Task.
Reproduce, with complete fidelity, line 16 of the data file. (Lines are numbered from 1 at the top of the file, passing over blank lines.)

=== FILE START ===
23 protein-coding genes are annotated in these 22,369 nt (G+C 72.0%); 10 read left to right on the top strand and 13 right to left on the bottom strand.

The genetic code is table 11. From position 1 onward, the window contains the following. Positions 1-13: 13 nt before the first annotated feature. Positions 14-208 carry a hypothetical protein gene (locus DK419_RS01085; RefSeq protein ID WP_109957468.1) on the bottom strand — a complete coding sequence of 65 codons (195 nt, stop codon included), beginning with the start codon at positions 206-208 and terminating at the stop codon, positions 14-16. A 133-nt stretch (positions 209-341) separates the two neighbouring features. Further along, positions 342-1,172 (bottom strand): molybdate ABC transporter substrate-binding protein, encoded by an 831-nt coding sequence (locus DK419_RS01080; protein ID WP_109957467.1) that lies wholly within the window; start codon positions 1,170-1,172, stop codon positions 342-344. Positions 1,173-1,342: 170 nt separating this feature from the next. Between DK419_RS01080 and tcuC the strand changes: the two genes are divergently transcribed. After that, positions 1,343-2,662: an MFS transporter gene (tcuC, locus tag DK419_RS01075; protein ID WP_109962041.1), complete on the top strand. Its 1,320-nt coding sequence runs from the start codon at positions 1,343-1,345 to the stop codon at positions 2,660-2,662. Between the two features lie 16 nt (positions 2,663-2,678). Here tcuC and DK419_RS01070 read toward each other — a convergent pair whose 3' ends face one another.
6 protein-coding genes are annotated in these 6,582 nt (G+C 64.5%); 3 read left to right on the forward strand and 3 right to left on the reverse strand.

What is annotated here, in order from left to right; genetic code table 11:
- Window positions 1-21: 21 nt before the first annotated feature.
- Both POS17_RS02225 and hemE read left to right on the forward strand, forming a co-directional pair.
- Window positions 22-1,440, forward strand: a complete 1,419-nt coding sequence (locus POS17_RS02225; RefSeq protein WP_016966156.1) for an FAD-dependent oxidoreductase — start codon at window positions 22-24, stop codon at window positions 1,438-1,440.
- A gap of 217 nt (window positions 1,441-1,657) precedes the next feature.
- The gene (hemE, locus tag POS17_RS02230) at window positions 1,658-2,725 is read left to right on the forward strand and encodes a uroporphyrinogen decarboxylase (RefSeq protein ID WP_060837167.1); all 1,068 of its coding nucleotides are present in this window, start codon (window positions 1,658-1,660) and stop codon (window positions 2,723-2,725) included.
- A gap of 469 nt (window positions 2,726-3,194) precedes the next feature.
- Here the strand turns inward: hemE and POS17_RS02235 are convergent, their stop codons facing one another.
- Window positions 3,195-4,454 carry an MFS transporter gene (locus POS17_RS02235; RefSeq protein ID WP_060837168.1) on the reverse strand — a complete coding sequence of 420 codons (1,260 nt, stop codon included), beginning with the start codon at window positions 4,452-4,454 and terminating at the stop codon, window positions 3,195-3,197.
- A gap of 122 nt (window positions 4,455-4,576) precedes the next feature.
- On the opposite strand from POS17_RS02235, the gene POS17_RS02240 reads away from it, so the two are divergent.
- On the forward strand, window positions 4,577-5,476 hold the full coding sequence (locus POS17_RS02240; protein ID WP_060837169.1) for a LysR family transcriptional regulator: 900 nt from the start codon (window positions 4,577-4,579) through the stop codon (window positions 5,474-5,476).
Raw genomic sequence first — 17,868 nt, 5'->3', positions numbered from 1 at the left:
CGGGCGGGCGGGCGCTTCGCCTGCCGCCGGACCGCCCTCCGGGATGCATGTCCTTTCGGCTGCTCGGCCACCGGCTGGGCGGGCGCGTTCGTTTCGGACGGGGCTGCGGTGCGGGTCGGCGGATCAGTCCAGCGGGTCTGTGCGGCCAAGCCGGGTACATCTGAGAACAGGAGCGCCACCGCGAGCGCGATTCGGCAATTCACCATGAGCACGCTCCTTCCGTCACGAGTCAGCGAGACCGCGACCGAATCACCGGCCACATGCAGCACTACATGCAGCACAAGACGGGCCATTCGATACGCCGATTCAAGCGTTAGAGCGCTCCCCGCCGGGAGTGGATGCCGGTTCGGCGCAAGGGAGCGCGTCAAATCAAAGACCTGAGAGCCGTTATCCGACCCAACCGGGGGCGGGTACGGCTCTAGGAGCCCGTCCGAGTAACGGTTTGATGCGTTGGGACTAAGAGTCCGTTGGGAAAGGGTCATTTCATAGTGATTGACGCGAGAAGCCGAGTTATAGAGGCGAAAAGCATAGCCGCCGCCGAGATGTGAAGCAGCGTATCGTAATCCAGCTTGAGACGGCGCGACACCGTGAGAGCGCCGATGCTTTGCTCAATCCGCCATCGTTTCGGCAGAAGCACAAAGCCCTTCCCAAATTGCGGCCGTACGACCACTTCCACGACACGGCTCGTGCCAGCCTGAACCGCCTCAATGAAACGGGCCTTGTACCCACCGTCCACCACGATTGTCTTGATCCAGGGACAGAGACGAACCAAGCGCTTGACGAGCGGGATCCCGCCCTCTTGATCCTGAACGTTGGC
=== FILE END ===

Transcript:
Raw genomic sequence first — 17,868 nt, 5'->3', positions numbered from 1 at the left: